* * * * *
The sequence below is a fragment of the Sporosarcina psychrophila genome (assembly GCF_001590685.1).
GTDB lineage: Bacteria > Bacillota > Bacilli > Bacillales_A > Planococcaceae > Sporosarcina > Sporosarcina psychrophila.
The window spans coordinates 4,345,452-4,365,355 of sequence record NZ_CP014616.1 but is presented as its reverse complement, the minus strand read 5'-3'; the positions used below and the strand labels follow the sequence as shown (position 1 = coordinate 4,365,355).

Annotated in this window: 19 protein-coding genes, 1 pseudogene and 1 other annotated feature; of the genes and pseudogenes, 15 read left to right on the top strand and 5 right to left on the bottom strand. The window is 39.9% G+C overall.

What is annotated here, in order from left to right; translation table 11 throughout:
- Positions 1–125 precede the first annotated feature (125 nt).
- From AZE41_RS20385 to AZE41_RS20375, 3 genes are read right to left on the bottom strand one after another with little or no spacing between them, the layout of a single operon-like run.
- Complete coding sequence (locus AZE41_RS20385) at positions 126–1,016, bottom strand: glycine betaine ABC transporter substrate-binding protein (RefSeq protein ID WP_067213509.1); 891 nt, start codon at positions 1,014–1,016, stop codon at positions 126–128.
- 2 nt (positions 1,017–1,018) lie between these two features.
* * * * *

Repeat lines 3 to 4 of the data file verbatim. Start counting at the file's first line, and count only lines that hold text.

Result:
The window spans coordinates 4,345,452-4,365,355 of sequence record NZ_CP014616.1 but is presented as its reverse complement, the minus strand read 5'-3'; the positions used below and the strand labels follow the sequence as shown (position 1 = coordinate 4,365,355).

Annotated in this window: 19 protein-coding genes, 1 pseudogene and 1 other annotated feature; of the genes and pseudogenes, 15 read left to right on the top strand and 5 right to left on the bottom strand. The window is 39.9% G+C overall.